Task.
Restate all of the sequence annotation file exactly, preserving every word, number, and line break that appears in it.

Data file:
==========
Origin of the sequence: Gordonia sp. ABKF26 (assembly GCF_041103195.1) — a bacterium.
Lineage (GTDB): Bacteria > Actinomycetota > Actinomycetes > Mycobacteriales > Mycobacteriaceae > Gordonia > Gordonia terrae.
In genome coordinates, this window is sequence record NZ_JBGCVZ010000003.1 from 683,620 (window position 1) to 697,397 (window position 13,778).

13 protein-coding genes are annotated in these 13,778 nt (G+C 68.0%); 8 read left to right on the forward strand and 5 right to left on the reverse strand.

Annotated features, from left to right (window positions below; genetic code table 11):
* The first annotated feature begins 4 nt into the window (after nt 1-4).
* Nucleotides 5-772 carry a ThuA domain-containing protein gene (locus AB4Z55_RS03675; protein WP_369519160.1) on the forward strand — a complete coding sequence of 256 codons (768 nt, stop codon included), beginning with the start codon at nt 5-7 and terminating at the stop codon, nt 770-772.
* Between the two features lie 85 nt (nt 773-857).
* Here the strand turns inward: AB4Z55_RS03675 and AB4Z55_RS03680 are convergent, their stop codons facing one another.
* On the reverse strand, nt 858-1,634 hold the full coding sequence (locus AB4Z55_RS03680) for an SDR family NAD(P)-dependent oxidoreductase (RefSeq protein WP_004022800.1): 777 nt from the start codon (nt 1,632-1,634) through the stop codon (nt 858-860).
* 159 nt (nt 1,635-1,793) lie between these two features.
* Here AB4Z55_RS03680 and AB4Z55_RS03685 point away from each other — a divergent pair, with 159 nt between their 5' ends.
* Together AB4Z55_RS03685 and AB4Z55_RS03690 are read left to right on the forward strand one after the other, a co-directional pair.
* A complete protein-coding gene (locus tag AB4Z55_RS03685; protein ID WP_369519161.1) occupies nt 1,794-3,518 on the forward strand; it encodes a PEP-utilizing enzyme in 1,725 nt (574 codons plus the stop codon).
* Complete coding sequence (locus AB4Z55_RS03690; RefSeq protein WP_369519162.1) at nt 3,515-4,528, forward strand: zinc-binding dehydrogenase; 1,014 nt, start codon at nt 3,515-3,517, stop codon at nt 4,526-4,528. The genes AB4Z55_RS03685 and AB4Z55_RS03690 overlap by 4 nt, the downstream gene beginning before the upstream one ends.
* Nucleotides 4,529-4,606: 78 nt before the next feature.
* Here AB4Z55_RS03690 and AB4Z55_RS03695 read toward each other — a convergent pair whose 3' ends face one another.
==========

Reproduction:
Origin of the sequence: Gordonia sp. ABKF26 (assembly GCF_041103195.1) — a bacterium.
Lineage (GTDB): Bacteria > Actinomycetota > Actinomycetes > Mycobacteriales > Mycobacteriaceae > Gordonia > Gordonia terrae.
In genome coordinates, this window is sequence record NZ_JBGCVZ010000003.1 from 683,620 (window position 1) to 697,397 (window position 13,778).

13 protein-coding genes are annotated in these 13,778 nt (G+C 68.0%); 8 read left to right on the forward strand and 5 right to left on the reverse strand.

Annotated features, from left to right (window positions below; genetic code table 11):
* The first annotated feature begins 4 nt into the window (after nt 1-4).
* Nucleotides 5-772 carry a ThuA domain-containing protein gene (locus AB4Z55_RS03675; protein WP_369519160.1) on the forward strand — a complete coding sequence of 256 codons (768 nt, stop codon included), beginning with the start codon at nt 5-7 and terminating at the stop codon, nt 770-772.
* Between the two features lie 85 nt (nt 773-857).
* Here the strand turns inward: AB4Z55_RS03675 and AB4Z55_RS03680 are convergent, their stop codons facing one another.
* On the reverse strand, nt 858-1,634 hold the full coding sequence (locus AB4Z55_RS03680) for an SDR family NAD(P)-dependent oxidoreductase (RefSeq protein WP_004022800.1): 777 nt from the start codon (nt 1,632-1,634) through the stop codon (nt 858-860).
* 159 nt (nt 1,635-1,793) lie between these two features.
* Here AB4Z55_RS03680 and AB4Z55_RS03685 point away from each other — a divergent pair, with 159 nt between their 5' ends.
* Together AB4Z55_RS03685 and AB4Z55_RS03690 are read left to right on the forward strand one after the other, a co-directional pair.
* A complete protein-coding gene (locus tag AB4Z55_RS03685; protein ID WP_369519161.1) occupies nt 1,794-3,518 on the forward strand; it encodes a PEP-utilizing enzyme in 1,725 nt (574 codons plus the stop codon).
* Complete coding sequence (locus AB4Z55_RS03690; RefSeq protein WP_369519162.1) at nt 3,515-4,528, forward strand: zinc-binding dehydrogenase; 1,014 nt, start codon at nt 3,515-3,517, stop codon at nt 4,526-4,528. The genes AB4Z55_RS03685 and AB4Z55_RS03690 overlap by 4 nt, the downstream gene beginning before the upstream one ends.
* Nucleotides 4,529-4,606: 78 nt before the next feature.
* Here AB4Z55_RS03690 and AB4Z55_RS03695 read toward each other — a convergent pair whose 3' ends face one another.